Health Benefits of Cinnamon
- Helps to control blood sugar
- Full of antioxidants
- Can help lower cholesterol
- Is anti-microbial and anti-bacterial
- Boost metabolism
- Helps to treat colds and flu
- Protects brain function
- Improves gut health
- Promotes healthy teeth and gums
- Helps with joint pain
Cinnamon is one of the most versatile, easy-to-use spices.
Cinnamon can be used to flavor a variety of desserts and savory dishes. You can also add a dash of cinnamon to your morning smoothie or oatmeal for added flavor and a nutritional boost.
Due to it’s high anti-bacterial and anti-microbial properties, cinnamon bark essential oil is an excellent essential oil to diffuse during cold and flu season.
You can also take cinnamon capsules for an added boost (find them here.)
Native to southern Asia, ginger is a warm climate plant that can be grown almost anywhere.
Ginger is an incredibly versatile plant, with a strong, pungent aroma and a slightly sweet, biting flavor.
A common ingredient in a variety of cuisines including Indian and Asian, ginger is also used to flavor various desserts and beverages, including gingerbread and ginger beer.
Ginger, in various forms, is frequently recommended to pregnant women to help relieve morning sickness.
Health Benefits of Ginger
- Helps to relieve nausea and various stomach upsets
- Can significantly reduce morning sickness in pregnant women (always check with your healthcare professional before use)
- Powerful anti-inflammatory
- Helps to relieve indigestion
- Improves digestive health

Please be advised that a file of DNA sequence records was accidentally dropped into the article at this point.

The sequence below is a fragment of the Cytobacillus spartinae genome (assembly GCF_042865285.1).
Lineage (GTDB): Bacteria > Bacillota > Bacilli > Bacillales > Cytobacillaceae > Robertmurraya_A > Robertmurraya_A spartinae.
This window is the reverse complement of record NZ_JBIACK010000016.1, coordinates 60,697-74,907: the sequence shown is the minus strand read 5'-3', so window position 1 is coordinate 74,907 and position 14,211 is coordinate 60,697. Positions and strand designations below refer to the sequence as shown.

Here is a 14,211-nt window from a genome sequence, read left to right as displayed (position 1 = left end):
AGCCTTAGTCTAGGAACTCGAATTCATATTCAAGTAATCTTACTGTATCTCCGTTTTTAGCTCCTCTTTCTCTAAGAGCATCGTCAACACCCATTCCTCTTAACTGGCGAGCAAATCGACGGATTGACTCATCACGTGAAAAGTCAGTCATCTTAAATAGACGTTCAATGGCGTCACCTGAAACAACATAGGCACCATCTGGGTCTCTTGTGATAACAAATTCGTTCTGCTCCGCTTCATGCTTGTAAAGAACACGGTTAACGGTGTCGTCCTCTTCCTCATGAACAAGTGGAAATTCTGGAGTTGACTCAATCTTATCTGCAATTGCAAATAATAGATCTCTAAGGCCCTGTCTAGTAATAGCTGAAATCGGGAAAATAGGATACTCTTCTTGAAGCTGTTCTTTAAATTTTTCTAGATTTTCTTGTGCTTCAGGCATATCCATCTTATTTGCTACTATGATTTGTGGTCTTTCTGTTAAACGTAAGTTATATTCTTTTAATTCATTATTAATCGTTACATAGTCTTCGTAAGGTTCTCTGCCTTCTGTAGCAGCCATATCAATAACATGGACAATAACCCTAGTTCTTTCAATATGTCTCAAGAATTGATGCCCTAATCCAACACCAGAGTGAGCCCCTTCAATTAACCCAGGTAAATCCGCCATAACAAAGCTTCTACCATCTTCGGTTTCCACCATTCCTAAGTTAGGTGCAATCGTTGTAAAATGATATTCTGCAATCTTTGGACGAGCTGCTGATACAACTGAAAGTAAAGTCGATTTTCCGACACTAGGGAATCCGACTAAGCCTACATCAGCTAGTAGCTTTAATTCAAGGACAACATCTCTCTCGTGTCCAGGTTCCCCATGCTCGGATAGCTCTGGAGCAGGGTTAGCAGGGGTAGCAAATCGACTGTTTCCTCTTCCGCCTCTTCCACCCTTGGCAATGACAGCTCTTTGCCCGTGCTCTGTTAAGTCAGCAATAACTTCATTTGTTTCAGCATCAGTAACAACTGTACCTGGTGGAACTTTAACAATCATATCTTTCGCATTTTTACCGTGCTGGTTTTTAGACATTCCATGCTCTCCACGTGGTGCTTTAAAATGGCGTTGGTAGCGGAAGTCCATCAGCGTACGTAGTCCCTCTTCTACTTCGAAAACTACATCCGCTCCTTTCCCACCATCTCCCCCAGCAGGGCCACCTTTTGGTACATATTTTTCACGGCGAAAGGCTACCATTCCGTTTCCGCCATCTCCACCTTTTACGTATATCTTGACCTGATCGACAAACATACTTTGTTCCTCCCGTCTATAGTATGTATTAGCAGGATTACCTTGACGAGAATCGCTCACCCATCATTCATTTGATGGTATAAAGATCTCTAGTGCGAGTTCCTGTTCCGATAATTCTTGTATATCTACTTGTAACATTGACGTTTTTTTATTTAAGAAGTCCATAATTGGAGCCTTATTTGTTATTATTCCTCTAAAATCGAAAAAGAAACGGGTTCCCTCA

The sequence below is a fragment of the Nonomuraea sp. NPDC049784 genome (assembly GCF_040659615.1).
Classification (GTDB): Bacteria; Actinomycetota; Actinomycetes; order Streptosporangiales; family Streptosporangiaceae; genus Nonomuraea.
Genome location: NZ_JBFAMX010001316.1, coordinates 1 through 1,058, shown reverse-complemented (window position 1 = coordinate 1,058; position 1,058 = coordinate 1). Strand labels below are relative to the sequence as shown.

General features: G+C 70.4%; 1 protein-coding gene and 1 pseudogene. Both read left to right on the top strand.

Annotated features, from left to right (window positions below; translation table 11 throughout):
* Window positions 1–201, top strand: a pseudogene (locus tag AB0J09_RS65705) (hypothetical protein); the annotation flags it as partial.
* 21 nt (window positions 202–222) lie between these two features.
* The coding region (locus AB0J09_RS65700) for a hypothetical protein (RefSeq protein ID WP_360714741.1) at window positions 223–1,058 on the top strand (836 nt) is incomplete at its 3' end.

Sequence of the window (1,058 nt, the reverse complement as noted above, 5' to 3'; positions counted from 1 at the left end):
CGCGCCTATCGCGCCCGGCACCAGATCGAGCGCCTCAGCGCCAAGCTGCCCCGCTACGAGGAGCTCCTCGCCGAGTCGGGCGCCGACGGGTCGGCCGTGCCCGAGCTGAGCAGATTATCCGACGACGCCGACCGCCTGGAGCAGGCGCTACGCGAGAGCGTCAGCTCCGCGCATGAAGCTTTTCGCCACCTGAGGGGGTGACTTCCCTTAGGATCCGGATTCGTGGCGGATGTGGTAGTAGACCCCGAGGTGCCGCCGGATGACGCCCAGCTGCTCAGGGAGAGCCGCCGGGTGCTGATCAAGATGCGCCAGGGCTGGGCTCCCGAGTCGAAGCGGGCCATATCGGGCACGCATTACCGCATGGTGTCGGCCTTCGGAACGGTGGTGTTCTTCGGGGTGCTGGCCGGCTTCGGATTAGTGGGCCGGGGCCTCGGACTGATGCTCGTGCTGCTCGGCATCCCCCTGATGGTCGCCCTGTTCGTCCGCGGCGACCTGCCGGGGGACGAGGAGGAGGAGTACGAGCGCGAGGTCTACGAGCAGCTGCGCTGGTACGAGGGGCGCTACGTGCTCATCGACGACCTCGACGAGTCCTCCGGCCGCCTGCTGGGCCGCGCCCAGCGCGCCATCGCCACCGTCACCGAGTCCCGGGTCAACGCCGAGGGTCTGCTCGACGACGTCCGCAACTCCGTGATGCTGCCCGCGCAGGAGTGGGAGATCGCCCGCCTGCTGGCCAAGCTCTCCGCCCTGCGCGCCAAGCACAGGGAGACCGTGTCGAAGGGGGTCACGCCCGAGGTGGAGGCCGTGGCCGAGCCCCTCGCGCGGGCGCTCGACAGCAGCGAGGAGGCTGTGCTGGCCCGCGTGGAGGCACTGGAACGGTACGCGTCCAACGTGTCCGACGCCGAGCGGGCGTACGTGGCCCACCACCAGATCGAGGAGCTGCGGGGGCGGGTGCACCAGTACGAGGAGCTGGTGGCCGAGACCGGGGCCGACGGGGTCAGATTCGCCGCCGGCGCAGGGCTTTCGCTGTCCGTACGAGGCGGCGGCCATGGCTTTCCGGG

Ginger can be used fresh, ground, in capsules, or in tea.
Fresh ginger can be found at any grocery store.
Ground ginger and ginger tea can be purchased online. I buy mine from Thrive Market. I love Thrive Market!
Not only does Thrive Market have an amazing variety of organic, non-GMO products that are delivered straight to your door, they also committed to helping low-income families access health products by providing free Thrive memberships to those who qualify.
Did you know that cloves are actually flowers?
That’s right – a clove is the unopened, dried flower of an Indonesian evergreen tree.
Cloves are warming and soothing, with a pungent aroma. Cloves have been used in Ayurvedic medicine for thousands of years and are also a common ingredient in Asian cooking.
Health Benefits of Cloves
- Helps to improve digestion
- Contains antibacterial properties
- Helps to preserve bone density
- Boosts the immune system
- Helps to relieve toothache
Cloves can be used to flavor both sweet and savory dishes. Because of their warm, spicy flavor, cloves are popular in fall and winter recipes, including pumpkin pie and various stews and soups.
Clove essential oil can be diffused and you can also add a dash of ground cloves into your morning smoothie.
There are thousands of herbs and spices used in Ayurvedic medicine – I’ve merely touched on five spices that you can easily find, that all contain amazing health benefits.
Do you have any other common Ayurvedic herbs that you incorporate into your daily life? Let me know in the comments!